Pro bono work needed to reduce advice gap

Financial advisers should spend time doing pro bono work with underprivileged citizens as part of their continuing professional development (CPD) in a bid to reduce the advice gap.

Speaking to Money Management, ANZ financial adviser, Steve Donald, said the lack of support available for people in lower socioeconomic classes was a real problem that the Government needed to improve.

Changes such as making financial advice tax-deductible would have a positive effect on the economy in the long-term by reducing the Age Pension costs.

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“There needs to be improved public services dealing with people in lower socioeconomic classes on establishing what they can afford to do. Websites like Moneysmart are great but they aren’t well-known enough and that should be something the Government focuses on,” he said.

“Could advice be subsided for people who are on benefits? Could advice fees for ongoing and upfront advice be tax-deductible? Small changes like this could be huge for the Age Pension.

“The people who need advice are the people who are unable to get it so what can we do about this? How about making people on their professional year spend some time giving general advice to people in need? Or it should be part of advisers’ CPD to spend one day a year providing a pro bono service. This would give out a positive message and help the community.”

Small changes he said people could make would be regularly investing $20 in their superannuation.

“Superannuation is not understood and people worry about being unable to access it but there is nothing more tax-efficient than super, even at the lower end,” he said.

“If you can find $20 for super then the ATO [Australian Taxation Office] will make a co-contribution. This is the type of thing that is not widely understood and doing small things now will help build wealth for later.”

 




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Hi Laura, I have been in the industry for over 20 years and I would do not just one day a year of pro-bono work but one day a month or even more if only pro bono work was exempt from all the compliance and rigmarole that you generally have to go through to put the advice together. Let the lower socio-economic groups be treated as the w'sale clients for compliance purposes and I am sure there would be a lot more advisers volunteering pro bono work.

Pro bono work commercially represents enhanced risk. Centrelink already provides a free financial planning service, albeit without product recommendations.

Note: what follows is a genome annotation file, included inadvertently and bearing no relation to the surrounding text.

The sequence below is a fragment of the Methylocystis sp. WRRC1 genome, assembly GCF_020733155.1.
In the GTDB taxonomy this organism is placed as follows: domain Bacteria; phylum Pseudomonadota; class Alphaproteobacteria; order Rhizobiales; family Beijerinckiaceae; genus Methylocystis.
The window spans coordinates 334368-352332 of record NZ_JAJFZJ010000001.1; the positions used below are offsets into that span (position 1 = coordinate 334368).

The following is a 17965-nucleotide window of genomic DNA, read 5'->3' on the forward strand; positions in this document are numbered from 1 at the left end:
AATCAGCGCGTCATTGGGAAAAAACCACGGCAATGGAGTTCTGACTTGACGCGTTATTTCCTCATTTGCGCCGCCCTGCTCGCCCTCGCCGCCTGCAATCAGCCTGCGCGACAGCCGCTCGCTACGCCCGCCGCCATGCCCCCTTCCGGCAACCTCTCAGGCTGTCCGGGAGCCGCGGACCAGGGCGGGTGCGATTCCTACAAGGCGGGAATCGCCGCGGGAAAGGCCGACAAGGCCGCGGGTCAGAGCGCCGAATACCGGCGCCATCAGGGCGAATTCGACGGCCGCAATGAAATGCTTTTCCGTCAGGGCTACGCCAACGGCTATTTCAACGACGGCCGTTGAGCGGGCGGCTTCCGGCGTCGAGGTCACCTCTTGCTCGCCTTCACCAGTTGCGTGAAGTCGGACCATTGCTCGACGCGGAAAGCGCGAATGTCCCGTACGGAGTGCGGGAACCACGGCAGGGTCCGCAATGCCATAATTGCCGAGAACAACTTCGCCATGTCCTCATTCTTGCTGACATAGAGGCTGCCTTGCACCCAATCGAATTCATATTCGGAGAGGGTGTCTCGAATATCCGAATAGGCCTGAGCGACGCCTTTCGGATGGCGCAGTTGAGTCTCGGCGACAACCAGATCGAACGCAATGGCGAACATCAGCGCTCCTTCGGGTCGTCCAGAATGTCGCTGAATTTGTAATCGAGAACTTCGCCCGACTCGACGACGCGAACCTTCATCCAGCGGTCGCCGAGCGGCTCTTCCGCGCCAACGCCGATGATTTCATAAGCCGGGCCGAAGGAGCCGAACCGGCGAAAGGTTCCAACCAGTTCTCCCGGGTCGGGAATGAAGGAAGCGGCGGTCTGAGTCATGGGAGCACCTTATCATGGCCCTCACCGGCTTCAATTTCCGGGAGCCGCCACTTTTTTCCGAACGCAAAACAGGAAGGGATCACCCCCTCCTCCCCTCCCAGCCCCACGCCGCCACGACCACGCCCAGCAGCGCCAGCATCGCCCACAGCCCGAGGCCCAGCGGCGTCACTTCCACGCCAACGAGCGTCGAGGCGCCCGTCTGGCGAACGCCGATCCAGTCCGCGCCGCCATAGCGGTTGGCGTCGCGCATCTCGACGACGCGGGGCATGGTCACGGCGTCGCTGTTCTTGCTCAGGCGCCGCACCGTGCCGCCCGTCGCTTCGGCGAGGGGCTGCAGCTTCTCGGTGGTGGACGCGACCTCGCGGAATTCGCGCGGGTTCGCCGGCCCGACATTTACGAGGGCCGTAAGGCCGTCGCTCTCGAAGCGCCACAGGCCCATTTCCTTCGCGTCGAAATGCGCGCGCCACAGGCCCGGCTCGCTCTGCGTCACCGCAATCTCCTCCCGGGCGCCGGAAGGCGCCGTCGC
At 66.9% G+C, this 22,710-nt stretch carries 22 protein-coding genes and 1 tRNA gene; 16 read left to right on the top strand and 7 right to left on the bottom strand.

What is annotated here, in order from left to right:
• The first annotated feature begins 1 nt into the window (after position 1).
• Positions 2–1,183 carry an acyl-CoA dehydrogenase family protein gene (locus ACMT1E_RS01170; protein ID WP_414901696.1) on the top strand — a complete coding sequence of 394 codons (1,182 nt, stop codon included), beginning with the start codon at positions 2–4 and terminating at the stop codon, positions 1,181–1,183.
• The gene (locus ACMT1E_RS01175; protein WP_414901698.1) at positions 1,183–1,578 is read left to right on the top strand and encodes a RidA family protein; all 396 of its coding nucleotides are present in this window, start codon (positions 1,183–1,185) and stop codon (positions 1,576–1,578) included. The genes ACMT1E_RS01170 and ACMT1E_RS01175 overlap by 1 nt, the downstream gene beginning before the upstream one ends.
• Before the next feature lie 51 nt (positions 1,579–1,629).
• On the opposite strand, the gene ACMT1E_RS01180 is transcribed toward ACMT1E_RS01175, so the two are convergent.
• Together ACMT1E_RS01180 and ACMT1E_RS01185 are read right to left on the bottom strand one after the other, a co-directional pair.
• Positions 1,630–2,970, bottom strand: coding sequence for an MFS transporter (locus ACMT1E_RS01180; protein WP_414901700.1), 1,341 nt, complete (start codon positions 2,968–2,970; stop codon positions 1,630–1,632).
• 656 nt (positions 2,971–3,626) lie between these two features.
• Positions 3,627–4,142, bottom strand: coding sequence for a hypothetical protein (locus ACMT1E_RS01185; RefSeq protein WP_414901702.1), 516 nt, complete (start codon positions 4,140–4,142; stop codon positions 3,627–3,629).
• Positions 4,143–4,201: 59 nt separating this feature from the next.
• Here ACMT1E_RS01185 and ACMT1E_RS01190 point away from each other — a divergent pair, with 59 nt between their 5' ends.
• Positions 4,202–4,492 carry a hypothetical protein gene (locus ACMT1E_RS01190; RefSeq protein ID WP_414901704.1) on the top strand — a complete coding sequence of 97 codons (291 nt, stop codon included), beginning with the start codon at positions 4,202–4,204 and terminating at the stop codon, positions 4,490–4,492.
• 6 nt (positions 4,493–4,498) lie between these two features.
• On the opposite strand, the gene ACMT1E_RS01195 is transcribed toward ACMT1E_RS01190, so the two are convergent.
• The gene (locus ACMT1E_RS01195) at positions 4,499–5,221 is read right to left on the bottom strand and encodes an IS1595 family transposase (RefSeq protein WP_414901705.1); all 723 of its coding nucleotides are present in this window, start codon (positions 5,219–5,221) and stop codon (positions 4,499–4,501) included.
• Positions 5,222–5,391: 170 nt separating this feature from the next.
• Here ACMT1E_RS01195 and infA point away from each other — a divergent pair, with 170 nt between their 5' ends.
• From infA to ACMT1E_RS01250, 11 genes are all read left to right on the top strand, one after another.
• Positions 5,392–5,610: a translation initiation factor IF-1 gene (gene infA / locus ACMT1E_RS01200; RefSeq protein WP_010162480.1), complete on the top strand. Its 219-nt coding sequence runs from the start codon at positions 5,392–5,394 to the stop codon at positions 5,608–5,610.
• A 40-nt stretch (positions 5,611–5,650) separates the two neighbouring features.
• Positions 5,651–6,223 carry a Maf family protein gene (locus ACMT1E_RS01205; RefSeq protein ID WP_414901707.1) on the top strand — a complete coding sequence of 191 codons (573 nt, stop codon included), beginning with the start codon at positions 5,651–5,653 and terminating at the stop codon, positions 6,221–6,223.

Why would a responsible business owner with multiple staff and family mouths to feed, open themselves up to the possibility that they could face ASIC or AFCA issues for advice with a dubious application of PI cover to protect them?

There is only one reason to be in business; to enhance the wealth and security of your own family. Otherwise you should be a charity or working for someone else.

The gov and a blind corrupt regulator created this social issue, there is zero reason we should assist or bail them out when they already have Centrelink to provide this to the public.

This still makes me angry from last year.... Professional organisations asked them to withdraw it. Nonetheless it remains on their website.

https://www.choice.com.au/about-us/media-releases/2020/april/early-acces...

"If people are in financial difficulty, we encourage them to contact financial counsellors, not financial advisers. Financial counsellors offer a free and independent service. They can help people navigate through financial hardship, access government payments, and assist with any debt matters."

"It will only be in very rare circumstances that a financial adviser recommending early access of superannuation is doing so in your best interests."

https://www.moneymanagement.com.au/news/financial-planning/afa-insists-c...

How about......NO. Article obviously written by a non-business owner. You can sued just the same on a probono as you can on a million $ client. Besides apparently they can get their free advice on Tik Tok.

And they'll probably get legal aid (paid for with your taxes) to help them sue you when they claim they didn't understand the long document that you were legally obliged to provide them.
Pro bono might be a wonderful theory, but it's not going to come from small self employed planners who are desperately trying to make a living.

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